Monday, June 4, 2012


"This is the best example of cross-gender writing I've ever read. It must be read simply for that."
— Cristina,
New York, NY

Justin Ordoñez's debut novel, Sykosa Part 1: Junior Year, disproves the old saw that youth is wasted on the young. He adroitly delves into the minds and social lives of his titular sixteen-year-old protagonist and her peers, showing that young people wrestle with tough decisions just like adults do. While Sykosa does not think of her youth as wasted, she struggles to make sense of her past and present, who she is and who she wants to be, and how much she controls her own destiny.

Asian-Americans in a mostly Caucasian area of Washington, childhood friends Sykosa and Niko have always stuck together. Now, they enjoy status in an elite high school clique, the Queens. Lately, though, Sykosa notices that Niko has changed, and she wonders what to do about it. Meanwhile, Niko will stop at nothing to achieve her goals, even as her ideas of what she desires are mutable. Sykosa has an emotionally charged rapport with her parents, who want her to be class valedictorian. Additionally, her testosterone-fueled Caucasian boyfriend, Tom, finds himself torn between wanting to respect Sykosa's wishes and figuring out how he can get her to agree to have sex with him.

Ordoñez expertly captures the inner worlds of both genders with ease. Questions such as What should I wear to look sexy? and Is she still my friend? vie for prominence in his characters' minds with Oh, my God, I'm so horny, and How do I get her to notice me? He accurately depicts their moment-to-moment vacillations between confidence and uncertainty. The major and minor players represent complex human beings with intricate motivations. Ordoñez also pinpoints the essence of "mean girls" with his insightful treatment of how Niko's fair-weather friendship affects Sykosa. The protagonist's Japanese-American heritage inflects her interactions with her parents and produces some racist remarks from her Caucasian peers.

While the author's frank treatment of under-age drinking, sexual activities, viewing of pornography, and swearing may offend some readers, these elements are included for realism, not shock value. Sykosa will appeal to girls sixteen and up who appreciate stories in which characters deal with everyday dramas.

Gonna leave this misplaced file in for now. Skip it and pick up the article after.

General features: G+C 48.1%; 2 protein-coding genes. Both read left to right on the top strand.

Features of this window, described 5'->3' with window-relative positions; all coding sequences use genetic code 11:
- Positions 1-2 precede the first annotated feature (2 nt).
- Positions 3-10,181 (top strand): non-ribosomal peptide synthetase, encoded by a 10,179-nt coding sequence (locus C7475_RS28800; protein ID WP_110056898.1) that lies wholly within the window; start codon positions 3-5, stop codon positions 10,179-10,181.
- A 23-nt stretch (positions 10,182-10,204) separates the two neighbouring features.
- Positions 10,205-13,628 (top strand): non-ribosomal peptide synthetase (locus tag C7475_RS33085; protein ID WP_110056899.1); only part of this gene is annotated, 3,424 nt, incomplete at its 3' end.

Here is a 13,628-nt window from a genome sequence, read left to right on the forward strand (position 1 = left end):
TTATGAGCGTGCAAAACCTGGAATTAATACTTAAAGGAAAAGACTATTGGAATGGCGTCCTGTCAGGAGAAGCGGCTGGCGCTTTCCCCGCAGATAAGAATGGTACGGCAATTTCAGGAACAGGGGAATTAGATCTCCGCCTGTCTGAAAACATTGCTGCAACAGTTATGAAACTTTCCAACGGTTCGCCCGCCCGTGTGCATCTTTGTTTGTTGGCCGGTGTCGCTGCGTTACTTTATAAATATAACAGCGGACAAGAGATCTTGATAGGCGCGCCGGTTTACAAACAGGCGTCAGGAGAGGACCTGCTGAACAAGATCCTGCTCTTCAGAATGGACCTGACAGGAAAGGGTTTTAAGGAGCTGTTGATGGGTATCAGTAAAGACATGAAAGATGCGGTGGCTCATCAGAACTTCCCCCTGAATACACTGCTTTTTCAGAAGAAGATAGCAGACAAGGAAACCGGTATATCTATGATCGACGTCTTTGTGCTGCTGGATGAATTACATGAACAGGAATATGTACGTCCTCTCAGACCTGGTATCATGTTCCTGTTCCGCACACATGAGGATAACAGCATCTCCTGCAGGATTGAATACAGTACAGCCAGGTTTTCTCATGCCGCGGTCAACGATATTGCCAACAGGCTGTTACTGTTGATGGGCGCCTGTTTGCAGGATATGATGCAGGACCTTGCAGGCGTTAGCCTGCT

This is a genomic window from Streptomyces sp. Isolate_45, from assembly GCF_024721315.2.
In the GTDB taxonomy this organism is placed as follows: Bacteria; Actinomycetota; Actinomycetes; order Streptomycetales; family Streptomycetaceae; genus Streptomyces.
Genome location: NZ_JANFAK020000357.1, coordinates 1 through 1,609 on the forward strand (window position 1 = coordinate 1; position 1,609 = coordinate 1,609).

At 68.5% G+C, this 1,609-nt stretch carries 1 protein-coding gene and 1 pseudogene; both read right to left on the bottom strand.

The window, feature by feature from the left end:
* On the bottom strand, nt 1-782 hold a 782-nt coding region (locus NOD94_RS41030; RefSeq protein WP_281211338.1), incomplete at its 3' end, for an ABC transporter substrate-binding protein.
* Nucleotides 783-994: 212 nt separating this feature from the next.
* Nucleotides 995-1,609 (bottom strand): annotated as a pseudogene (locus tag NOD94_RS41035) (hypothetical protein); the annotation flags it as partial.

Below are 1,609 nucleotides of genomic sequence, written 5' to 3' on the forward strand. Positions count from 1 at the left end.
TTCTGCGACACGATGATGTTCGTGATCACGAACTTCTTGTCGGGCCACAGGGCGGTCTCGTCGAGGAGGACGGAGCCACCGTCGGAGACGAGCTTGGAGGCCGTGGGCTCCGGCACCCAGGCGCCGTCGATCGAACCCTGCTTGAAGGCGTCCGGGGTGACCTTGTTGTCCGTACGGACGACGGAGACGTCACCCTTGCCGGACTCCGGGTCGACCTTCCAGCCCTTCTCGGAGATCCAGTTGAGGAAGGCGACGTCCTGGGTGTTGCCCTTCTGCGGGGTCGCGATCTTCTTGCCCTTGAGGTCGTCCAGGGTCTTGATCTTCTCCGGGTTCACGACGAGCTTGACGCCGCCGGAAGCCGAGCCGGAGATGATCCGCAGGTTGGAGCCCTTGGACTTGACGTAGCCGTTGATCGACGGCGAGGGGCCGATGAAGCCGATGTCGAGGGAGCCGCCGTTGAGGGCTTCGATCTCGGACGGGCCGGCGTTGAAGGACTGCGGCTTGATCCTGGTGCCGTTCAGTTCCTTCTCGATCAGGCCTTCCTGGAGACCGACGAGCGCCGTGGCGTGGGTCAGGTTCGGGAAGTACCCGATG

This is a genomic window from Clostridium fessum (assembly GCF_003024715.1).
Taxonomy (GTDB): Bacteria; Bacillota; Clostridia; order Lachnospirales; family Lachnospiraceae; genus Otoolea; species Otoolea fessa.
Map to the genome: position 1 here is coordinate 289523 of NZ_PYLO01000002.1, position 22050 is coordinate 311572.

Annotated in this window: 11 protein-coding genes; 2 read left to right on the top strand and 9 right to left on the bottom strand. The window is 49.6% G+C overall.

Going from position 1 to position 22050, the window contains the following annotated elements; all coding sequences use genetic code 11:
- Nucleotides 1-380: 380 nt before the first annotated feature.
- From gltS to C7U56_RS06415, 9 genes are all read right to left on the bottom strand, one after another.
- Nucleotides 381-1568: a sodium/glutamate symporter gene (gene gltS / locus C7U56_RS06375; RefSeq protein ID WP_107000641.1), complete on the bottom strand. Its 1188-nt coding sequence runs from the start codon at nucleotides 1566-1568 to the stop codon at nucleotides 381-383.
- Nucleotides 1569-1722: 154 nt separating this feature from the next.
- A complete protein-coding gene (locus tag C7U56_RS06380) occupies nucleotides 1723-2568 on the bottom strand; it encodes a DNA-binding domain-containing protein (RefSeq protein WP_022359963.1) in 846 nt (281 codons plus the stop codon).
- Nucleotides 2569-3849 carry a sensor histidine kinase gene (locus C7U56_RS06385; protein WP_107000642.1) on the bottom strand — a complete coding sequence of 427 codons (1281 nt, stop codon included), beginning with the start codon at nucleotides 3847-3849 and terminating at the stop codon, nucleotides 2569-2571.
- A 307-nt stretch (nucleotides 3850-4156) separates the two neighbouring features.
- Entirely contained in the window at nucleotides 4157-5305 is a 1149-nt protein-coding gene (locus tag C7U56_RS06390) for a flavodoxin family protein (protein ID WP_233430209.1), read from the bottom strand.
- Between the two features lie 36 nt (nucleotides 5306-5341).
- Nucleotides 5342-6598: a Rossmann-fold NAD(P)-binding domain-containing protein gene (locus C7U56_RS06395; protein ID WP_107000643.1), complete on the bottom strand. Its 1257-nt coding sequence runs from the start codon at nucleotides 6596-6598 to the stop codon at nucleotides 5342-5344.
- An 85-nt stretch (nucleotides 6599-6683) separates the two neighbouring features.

Despite its juicy plot, the novel's narrative structure can be confusing. The author shifts viewpoints between the characters and an omniscient narrator without warning.

Additionally, Sykosa's thoughts are always italicized, while others' inner dialogue is not. Readers who take the time to get used to Sykosa's narrative quirks will be rewarded with a spot-on portrayal of adolescence.

****  stars

— Jill Allen
Clarion ForeWord Review

I start reading Sykosa, and at first, I just think its this nice little book about this nice little Japanese-American girl sitting in class at this nice little school thinking about painting her fingernails. Seriously - that is how the book starts. And, then... And then author Justin Ordonez, starts dropping subtle hints that something is wrong. Something happened to Sykosa - but, what? This book really snuck up on me. Because during the time that I was reading it, I would find myself thinking about it when I was driving or doing other things. I would be mulling it over, trying to put the pieces together.

Puzzle Piece 1 (from page 11): " Last year. It's hard to discuss, and like a lot of things that're hard to discuss, it's pretty much the root of every issue in her life."

Puzzle Piece 2 (from page 20): "...she thinks of all the scars that are on his right hand..."

Puzzle Piece 3 (from page 21): "...last year, she overheard a girl named Donna Harly crying about rape."

Ordonez masterfully drops just the right number of clues - enough to keep you hooked - but, not enough to let you figure out the mystery of what happened to Sykosa too soon! Meanwhile, he is also spinning a good coming-of-age story about a girl and her friends. Sex and drugs and family relationships are explored and explained in, what I think, is a really realistic manner. (However, this is NOT a book for minors.)

I liked this book! Once I got into it, it had depth and complicated characters, and that mysterious thread running through it.... What happened to Sykosa?!

— Libby Rodriguez
Libby's Book Blog

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